A flaky danish enfolds prunes and almond paste. A banana-cream pie sports tufts of fresh-whipped cream. There’s a certain nostalgic quality to the baked goods at La Bonbonniere Bake Shoppe, which is fitting for a place whose origins date back to 1952, the year nostalgia was discovered. Each morning, seasoned bakers whip up cupcakes, batches of real buttercream frosting, and sugar-laced pastries. They also knead dough for nearly a dozen varieties of bread including french, rye, and pumpernickel.
Though sweets are the shop’s focus, they have a full-catering menu with soups, sandwiches, and hot meals. In addition, they offer a wide variety of canned jams and salsa, plus organic dog treats.
Cake pops, wedding cakes, birthday cakes, cupcakes—if working with fresh, from-scratch batter is an art, then the bakers at Kookies Sweet Treats are grand masters. Along with tempting cakes, the sweet-makers also craft desserts such as pies, cookies, and brownies. The indecisive or incredibly hungry can select an assortment of treats to be bundled into gift baskets, which can be shipped to inspire smiles anywhere in the United States.
At Candyland Crafts, candy makers and cake decorators choose from more than 10,000 products, sifting through collections of candy molds, fondants, cake toppers, and themed-party packages to create the toothsome displays in their heads. Candyland Crafts' site itself serves as a resource, bursting with 4,000 sqnumerous candy- and cake-crafting guides designed specifically for first-time artists or super-intelligent M&Ms seeking to build their own city.
An extensive selection of icings includes edible glitter, airbrushable icing, and gels. Unicorn and frog molds give lollipops a creative look, while letter and number molds let customers eat a balanced diet filled with a variety of fonts.
Located within Rutgers University’s Jane Voorhees Zimmerli Art Museum, Café Z’s chef and American Culinary Federation member Bruno Pascale crafts, stirs, and presses paninis, soups, and sandwiches for students and culinary connoisseurs alike. The restaurateur constantly crafts new paninis from recipes devised within the easy-bake oven of his mind, blending fresh ingredients such as ham and brie, or portobello, pepper, and mozzarella with thinly sliced bread for pleasing midday meals. Or embark on an epicurean expedition through Café Z’s menu of ever-changing entrees.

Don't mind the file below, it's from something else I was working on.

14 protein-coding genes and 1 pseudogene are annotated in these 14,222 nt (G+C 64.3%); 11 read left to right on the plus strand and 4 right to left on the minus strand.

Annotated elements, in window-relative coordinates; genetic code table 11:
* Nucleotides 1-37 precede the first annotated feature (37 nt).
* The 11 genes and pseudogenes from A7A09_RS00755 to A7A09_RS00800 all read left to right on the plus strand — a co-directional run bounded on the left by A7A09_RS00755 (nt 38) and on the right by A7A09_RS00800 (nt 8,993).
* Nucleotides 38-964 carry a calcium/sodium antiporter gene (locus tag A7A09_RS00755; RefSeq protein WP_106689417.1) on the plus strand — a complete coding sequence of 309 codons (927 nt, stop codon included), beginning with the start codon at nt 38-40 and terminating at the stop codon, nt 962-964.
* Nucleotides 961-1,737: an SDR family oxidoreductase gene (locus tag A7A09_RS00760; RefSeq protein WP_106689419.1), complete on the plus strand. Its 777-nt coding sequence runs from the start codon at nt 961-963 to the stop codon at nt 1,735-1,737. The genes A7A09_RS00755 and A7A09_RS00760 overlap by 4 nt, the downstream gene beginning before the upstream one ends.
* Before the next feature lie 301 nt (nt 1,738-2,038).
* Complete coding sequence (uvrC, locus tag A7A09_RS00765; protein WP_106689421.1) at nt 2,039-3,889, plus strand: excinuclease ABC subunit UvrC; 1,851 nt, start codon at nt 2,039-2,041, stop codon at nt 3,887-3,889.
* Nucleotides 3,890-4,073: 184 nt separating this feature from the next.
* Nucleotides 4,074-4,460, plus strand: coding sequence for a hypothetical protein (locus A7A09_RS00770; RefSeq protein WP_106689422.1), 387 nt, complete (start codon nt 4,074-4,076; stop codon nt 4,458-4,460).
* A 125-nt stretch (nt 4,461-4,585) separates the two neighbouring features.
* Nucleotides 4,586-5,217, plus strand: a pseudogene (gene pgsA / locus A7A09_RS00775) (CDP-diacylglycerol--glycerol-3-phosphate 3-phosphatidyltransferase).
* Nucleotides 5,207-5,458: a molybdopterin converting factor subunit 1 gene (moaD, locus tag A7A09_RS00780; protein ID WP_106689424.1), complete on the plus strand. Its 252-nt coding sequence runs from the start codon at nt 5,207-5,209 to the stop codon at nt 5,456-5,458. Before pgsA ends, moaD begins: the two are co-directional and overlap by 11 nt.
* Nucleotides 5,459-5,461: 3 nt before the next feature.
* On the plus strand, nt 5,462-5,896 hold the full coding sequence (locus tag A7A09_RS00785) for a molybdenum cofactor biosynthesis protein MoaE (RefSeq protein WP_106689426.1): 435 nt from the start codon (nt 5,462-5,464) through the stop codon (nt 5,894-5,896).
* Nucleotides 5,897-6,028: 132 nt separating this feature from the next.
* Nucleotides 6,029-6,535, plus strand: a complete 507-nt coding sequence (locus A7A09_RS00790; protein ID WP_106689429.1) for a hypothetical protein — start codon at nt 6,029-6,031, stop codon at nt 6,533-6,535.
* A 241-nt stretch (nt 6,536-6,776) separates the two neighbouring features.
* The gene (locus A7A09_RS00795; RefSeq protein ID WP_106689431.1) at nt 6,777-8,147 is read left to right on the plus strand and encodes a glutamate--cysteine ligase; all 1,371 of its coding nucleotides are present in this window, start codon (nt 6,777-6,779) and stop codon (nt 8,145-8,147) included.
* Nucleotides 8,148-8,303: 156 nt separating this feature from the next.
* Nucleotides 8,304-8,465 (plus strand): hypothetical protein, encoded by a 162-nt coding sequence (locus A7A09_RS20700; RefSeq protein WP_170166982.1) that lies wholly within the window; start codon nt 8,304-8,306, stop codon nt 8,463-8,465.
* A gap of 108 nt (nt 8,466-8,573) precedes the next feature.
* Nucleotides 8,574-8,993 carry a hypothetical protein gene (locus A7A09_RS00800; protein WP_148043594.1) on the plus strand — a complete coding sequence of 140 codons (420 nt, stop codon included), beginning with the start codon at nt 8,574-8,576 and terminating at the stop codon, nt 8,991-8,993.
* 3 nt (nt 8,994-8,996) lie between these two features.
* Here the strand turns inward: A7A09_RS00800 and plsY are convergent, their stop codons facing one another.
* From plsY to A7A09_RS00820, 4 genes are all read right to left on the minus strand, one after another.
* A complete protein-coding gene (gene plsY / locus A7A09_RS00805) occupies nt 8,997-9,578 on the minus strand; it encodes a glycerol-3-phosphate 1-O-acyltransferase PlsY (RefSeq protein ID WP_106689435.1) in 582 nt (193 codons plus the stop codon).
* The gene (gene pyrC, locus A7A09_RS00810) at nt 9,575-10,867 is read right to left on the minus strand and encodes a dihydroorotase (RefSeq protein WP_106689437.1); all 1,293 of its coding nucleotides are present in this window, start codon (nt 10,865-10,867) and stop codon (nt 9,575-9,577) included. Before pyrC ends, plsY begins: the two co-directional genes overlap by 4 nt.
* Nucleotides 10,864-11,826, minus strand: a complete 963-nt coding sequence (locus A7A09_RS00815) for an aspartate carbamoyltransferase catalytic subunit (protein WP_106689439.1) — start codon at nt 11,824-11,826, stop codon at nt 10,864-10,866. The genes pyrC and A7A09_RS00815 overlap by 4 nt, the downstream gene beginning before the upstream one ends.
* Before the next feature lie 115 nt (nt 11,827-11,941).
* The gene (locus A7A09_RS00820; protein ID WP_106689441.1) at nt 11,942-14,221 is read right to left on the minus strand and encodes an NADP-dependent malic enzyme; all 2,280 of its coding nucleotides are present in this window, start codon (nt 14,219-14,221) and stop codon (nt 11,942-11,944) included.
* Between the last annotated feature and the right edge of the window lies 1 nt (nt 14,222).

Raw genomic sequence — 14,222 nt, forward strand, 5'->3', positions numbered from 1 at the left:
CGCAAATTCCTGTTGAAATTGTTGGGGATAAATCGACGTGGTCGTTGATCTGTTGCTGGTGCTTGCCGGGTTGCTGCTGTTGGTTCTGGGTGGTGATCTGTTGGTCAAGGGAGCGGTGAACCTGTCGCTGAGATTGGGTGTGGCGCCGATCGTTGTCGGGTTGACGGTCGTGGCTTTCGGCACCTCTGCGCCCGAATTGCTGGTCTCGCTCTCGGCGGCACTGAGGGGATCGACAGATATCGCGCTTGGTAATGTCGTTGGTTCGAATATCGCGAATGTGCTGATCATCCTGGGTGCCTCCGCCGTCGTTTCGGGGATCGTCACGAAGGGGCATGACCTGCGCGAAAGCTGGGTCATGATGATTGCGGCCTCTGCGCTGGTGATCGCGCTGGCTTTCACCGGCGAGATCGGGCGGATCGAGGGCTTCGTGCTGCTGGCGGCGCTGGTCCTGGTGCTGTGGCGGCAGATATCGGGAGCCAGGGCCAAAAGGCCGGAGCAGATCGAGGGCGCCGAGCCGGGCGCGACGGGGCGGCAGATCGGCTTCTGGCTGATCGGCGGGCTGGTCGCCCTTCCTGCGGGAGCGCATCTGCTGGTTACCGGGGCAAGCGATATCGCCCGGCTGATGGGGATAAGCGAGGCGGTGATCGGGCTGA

New York Bagel Café & Deli offers a full assortment of fresh bagels—from sesame to asiago to French toast—as well as specially crafted artisan sandwiches. Browse the intriguing bagel combinations on the multifaceted menu before deciding whether to nosh on a bagel bereft of toppings ($0.90) or taste one with a protective slathering of plain cream cheese ($1.79, including the bagel) or flavored cream cheese ($2.95, including the bagel) in flavors such as veggie, scallion, and blueberry. Lunchtime hunger havers can latch onto cold sandwiches packed with Boar’s Head deli meat—such as the Junior ($6.49), loaded with roast Beef, arugula, and tomato on an onion roll—or choose from a bevy of burgers ($4.99–$5.99) or an assortment of sloppy Joes ($7.49). Morning or afternoon, coffee ($1.50/12 oz.), cappuccino ($2.75/12 oz.), and espresso ($1.75/single) deliver the delightful jolt required to outwit raccoons in high-stakes games of hide-and-seek.
Grill N Fill Bagels stops morning and midday hunger dead in its tracks with a menu of fresh-from-the-oven bagels, deli sandwiches, salads, and soups. Chefs boil and bake breakfast rings daily, serving 14 different flavors, including blueberry and whole wheat. Freshly sliced bagels are then cemented together with butter or cream-cheese spreads that are made from scratch every day. Lunchtime eaters can flip their favorite Third Eye Blind CD to choose between triple-decker clubs and the restaurant’s signature three-layer sloppy joes.